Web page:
East of Yellowstone Picnic we pass through “Boulder” and “Little America”, these areas are home to bison and pronghorn. Stopping in this area we point our optics at Specimen Ridge (on the right/south side of the road) we always hope to catch a glimpse of wolves, sheep or bear. Remember to look up high! Sometimes you will have a terrific silhouette at skyline!  (Read More)

How to Scope for Wildlife

I have often heard people say that they just do not see what I see when I offer them my spotting scope to see the wolf in the distance. What is the secret?

The first and best piece of advice I can give you is don't look for animals.

What??? Really???

Yes, absolutely. If you look through a scope, or a pair of binoculars, and try to see an animal, or rather an animal shape, you will often not see it.  First, the animals are completely camoflaged and blend into their environment.   And, part of the animal is often concealed by brush, trees or shadows.

Instead, you have to look for movement, color variation and something that is simply different from the surroundings. Once you've located a difference, you can try to hone in on specific animal features. The flash of white in a green sage meadow, the dark black shape on a brown rock face, the quick swish of gray between the trunks of cottonwood trees, the dirt being thrown up as a badger digs a den, as opposed to the badger itself.

(Read More)



One small animal you may see, albeit only for a second, is the Pika.  Most people think these small animals are rodents, actually they belong to the same family as rabbits, lagomorph.  Take a look at those ears and it’s a dead giveaway!  Pikas are 6 to 9 inches long and can weigh between 4 and 10 ounces.  These cute little mammals are most often seen running for their lives across the road.  I have to admit that, though I am an avid pika-avoider, there have been casualties.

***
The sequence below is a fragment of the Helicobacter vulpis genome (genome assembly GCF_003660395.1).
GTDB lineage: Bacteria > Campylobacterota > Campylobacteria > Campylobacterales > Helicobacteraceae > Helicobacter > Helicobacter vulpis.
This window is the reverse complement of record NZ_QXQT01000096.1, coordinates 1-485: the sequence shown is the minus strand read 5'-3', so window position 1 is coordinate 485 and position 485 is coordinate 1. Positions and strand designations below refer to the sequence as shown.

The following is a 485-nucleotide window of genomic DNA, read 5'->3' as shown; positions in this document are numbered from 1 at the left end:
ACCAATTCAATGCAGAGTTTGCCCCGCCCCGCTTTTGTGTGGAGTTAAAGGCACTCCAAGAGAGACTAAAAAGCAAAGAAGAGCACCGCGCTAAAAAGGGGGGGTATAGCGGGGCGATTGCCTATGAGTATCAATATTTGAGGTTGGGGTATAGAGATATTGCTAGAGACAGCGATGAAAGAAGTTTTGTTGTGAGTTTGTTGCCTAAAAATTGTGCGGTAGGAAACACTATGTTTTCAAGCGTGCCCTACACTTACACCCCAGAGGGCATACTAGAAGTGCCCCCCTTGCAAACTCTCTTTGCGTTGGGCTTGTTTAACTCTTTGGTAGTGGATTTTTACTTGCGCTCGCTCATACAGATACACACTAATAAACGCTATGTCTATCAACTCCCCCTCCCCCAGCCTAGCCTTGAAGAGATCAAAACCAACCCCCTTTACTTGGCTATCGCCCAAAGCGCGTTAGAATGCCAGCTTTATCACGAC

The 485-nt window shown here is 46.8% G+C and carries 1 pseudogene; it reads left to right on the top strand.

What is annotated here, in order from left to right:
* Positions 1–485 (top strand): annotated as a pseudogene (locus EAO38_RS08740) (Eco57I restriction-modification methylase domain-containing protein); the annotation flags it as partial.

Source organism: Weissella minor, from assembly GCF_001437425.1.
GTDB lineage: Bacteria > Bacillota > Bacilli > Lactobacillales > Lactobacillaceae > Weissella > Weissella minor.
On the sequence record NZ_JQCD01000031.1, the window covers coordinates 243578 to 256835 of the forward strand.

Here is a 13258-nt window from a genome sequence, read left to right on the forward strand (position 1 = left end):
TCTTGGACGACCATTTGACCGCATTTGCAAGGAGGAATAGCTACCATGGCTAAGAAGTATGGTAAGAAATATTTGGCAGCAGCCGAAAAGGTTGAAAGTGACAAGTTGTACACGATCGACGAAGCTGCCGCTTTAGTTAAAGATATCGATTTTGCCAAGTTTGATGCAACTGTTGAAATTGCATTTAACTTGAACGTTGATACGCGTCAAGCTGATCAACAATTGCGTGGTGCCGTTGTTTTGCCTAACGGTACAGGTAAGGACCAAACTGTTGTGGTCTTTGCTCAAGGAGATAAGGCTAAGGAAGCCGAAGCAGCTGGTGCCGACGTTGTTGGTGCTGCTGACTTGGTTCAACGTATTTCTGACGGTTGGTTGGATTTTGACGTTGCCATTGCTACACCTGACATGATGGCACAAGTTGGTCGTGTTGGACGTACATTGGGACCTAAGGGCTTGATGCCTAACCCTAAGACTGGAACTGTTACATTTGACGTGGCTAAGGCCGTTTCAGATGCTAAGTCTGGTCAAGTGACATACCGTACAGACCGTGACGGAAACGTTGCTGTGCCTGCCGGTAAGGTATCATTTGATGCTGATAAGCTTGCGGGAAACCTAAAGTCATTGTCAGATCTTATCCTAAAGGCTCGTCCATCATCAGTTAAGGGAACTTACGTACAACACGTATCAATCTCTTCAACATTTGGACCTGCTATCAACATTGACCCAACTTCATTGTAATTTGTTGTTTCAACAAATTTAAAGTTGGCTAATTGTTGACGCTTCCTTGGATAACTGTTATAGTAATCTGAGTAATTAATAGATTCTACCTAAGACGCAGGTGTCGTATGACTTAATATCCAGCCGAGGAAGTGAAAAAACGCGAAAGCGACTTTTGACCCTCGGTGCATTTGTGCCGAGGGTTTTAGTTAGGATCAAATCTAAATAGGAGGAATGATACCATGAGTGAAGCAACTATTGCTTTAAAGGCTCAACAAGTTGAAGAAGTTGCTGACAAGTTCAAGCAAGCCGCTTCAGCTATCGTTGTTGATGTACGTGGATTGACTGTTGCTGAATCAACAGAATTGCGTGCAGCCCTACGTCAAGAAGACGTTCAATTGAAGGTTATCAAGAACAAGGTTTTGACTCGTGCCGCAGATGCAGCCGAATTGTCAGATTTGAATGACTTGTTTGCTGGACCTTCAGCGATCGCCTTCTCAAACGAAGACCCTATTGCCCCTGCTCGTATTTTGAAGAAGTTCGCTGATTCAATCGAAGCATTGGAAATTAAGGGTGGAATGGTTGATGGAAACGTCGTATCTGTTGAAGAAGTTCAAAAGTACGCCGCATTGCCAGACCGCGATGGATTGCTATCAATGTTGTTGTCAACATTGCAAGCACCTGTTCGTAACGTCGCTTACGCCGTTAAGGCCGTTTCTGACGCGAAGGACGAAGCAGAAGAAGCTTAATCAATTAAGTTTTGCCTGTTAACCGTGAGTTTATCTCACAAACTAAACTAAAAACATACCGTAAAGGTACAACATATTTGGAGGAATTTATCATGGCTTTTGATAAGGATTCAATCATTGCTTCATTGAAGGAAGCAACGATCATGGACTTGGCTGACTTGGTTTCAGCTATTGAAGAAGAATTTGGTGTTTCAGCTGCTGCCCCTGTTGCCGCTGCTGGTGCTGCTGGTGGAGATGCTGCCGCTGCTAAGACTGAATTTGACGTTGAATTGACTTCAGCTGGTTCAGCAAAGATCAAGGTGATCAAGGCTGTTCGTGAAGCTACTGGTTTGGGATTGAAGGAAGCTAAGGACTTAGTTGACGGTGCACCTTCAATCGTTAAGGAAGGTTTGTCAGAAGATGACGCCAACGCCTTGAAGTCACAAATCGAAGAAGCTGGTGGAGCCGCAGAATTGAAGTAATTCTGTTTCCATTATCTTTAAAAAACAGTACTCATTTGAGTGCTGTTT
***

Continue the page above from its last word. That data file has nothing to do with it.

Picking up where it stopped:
Pikas do not hibernate and are herbivores.  Before winter sets in they gather fresh grasses, lay them in stacks to dry and then move them to their burrows. They primarily eat grasses, sedges, shrub twigs, moss, and lichen. When they are in this “haying” process they can make 13 trips per hour to collect vegetation.  They seem to assess the nutritional value of available food and harvest accordingly.

Pikas have gnawing incisors, to break down the tough grass, but no canine teeth, which are used for tearing.  One similarity to rodents is that their teeth keep growing for as long as they live, this means they have to chew constantly so their teeth do not over-grow.  A female has 2 litters per year and these litters’ average 3 young each. Breeding takes place one month before the snow melts and the females are pregnant for about 30 days.


Boy Scout Photography
AKA - Be Prepared

We can discuss all the technical aspects of camera and lens selection, resolution, contrast, color saturation and image composition.  But there are many far simpler photography considerations that are fundamentally more important.  Subscribe to the Boy Scout rule of “Be Prepared”.  In other words, keep the camera in easy reach, make sure you have batteries (charged), mmory cards or film, a tripod if you’re using a zoom lens.  A camera which is only accessible by opening the hatchback of your rental car will see little use and might, in fact, put you in danger.  (If you are in the middle of a bison herd or near a bear or wolf, you do not want to get out of your car.)

Do you know how your camera works and how to use it?  Even the simplest digital camera today has  zoom, buttons, a settings menu a rotating wheel to select photographic mode.  What the heck do they do?  It would be wholly impractical to discuss the operation of even one medium priced camera here.  But, there is a wealth of information available on line in the form of operation manuals and photo instruction.  So, first, if you haven’t yet done it, get out your camera along with the instruction manual and take a few hundred sample photos of various subjects while changing the settings on the camera.  Take photos with front, back and side light.  Take low light photos, which is often what you’re faced with when out in the wild.  Honestly,I don’t know how to use every feature found on my Nikon D90….and I’m an engineer.  There are, however some simple controls you really should understand. (Read More)